Far-right presidential hopeful Marine Le Pen attacked her main rival Francois Fillon on Tuesday over the link he has made between his political stance and his Christian beliefs, exposing a thorny issue facing their campaigns.
In an interview with France 2 Television ahead of the presidential election in April, the National Front (FN) leader evoked the French principle of secularism in public life.
Known as 'laïcité', the principle aims to separate religion from state affairs and has spawned a culture where civil servants cannot wear headscarves at work and children at state schools do not learn about religion.
Modern references to it are made in the context of tensions with the country's Muslim community, but a mistrust of religion in government dates from the 18th century when revolutionaries identified Catholic Church leaders with the royalty they overthrew. A law that enshrines it goes back to 1905, long before large-scale immigration by people of other religions.
"The French are of course very attached to their religious beliefs ... but the opportunistic use of that faith, to defend a certain political line, I find is contrary to the principle of laïcité and contrary to our (French) values," Le Pen said.
"How can we fight against ghettoisation if we send that signal?," said Le Pen, whose anti-immigrant position has included criticising Muslims for praying in the street.
"How will we oblige those who want to pursue their politics in the name of some other religion, for example Islam?"
The principle of laicité has broad political support in France even though many French people are Catholics and many more say they embrace Christian values.
Many of Fillon's core supporters are committed Catholics.
He knows some of them are drawn to the anti-immigrant rhetoric of Le Pen, and his victory in the conservative primaries last month owed much to the backing of voters who, like him, have misgivings about gay marriage and state-funded abortion.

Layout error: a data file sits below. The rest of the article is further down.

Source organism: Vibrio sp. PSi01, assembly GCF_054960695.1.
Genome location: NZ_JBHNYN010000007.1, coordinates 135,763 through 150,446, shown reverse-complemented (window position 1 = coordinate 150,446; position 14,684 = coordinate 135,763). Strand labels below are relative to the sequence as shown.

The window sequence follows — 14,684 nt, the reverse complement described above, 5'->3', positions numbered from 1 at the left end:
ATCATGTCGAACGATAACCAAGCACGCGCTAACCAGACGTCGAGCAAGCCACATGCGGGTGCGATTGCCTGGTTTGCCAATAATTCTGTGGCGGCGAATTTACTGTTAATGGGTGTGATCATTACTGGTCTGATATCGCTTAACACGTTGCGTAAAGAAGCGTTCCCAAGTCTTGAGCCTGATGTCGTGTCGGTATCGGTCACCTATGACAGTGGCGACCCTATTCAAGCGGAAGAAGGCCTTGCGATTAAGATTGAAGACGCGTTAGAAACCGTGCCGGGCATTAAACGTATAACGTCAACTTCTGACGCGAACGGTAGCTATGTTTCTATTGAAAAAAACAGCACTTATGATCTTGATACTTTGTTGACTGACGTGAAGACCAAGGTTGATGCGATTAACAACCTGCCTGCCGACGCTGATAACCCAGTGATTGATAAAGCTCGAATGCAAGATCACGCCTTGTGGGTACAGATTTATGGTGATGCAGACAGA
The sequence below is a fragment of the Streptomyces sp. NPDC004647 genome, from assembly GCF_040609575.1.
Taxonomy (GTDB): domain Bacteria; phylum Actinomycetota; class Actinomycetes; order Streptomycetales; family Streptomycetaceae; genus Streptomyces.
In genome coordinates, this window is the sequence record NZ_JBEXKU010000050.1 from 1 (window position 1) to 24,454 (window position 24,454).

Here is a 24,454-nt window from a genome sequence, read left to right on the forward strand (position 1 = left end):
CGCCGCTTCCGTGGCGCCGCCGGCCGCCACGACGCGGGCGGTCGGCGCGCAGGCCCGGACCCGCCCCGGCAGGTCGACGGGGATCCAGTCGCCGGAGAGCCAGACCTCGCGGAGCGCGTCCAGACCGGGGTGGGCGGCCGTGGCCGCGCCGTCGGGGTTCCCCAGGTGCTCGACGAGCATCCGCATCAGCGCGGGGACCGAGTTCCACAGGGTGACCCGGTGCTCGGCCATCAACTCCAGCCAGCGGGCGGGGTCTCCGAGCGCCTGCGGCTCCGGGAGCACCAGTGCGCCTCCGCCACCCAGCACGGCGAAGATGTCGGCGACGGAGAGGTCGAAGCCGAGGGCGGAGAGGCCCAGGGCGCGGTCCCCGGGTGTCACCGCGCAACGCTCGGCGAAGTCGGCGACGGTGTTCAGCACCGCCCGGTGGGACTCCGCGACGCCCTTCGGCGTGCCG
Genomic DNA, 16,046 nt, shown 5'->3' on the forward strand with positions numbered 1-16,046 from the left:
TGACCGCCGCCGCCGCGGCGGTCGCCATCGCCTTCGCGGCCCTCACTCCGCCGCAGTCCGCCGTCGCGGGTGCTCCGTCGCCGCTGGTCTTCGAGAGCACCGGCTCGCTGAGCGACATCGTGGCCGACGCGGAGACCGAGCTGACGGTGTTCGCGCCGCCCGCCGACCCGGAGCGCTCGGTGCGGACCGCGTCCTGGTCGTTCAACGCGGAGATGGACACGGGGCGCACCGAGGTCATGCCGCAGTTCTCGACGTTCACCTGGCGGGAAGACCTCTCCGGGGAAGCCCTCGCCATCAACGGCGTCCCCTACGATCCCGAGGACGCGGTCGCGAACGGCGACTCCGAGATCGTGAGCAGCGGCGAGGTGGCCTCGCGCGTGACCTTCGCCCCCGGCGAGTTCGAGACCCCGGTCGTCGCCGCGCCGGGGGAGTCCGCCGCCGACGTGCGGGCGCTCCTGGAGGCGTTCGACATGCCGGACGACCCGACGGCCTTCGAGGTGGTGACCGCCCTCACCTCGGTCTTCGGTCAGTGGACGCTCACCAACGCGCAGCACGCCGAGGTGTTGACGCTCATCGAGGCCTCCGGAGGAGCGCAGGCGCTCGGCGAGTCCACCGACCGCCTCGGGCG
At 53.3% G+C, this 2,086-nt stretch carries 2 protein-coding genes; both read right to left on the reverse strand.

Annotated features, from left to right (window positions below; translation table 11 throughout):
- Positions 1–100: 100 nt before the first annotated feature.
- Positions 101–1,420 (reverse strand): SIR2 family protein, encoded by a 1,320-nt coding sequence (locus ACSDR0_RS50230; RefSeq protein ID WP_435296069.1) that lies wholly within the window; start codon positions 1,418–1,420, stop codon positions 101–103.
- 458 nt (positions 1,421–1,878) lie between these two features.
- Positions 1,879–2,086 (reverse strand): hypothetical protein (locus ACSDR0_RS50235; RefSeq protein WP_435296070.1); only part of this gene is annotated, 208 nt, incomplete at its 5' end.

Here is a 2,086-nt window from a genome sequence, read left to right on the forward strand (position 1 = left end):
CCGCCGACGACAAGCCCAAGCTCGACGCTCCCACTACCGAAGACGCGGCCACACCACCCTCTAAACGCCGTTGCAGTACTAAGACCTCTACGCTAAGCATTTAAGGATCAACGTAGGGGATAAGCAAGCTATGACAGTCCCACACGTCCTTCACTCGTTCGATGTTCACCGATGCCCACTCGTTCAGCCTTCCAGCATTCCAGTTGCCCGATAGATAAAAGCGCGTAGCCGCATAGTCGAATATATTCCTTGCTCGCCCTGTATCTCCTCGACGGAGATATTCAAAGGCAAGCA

Last weekend, he declared: "I am a Gaullist, and what's more, I am a Christian," affirming his allegiance to his faith and to the legacy of the former President Charles de Gaulle.
Some of his supporters saw the statement as radical and it was condemned by rivals including Manuel Valls, a main contender for the Socialist presidential ticket.
Fillon's spokesman defended the statement. "It was intentional," he said, aimed at responding to attacks on his austere social policies, which opponents have called uncaring. "It's about solidarity and the defence of the poorest people. It's in his DNA."
By joining the attack on Fillon, Le Pen risks the wrath of some of her own supporters and further exposes a faultline within her own party.
Opinion polls have shown support for her dipping since Fillon won the conservative ticket in November - a development attributed by some to his appeal to the Catholic right.
Le Pen has sought to play down the FN's connection with such traditionalism in a bid to throw off a reputation for racism and bigotry - emphasising instead a pro-worker agenda.
But her need to go on the offensive against Fillon has re-opened Le Pen's feud with her niece, Marion Marechal-Le Pen, who represents that traditionalist FN group and evokes a Catholic heritage as the bedrock of her politics.
Marechal-Le Pen, 27, one of the FN's only two members of parliament, is closer in ideology to her grandfather and party founder Jean-Marie Le Pen than to her aunt.
In December, she attacked the official FN line and modernising party deputy Florian Philippot, reaffirming her anti-abortion credentials and criticising Philippot's support for a state-sponsored anti-AIDS advertising campaign that depicted gay couples.
Most opinion polls show Fillon and Le Pen meeting in a decisive second-round vote on May 7 after the April 23 first round.
Fillon is tipped to win by a comfortable margin, but the Socialists have yet to chose their candidate and third-placed independent centrist Emmanuel Macron has been climbing in opinion polls.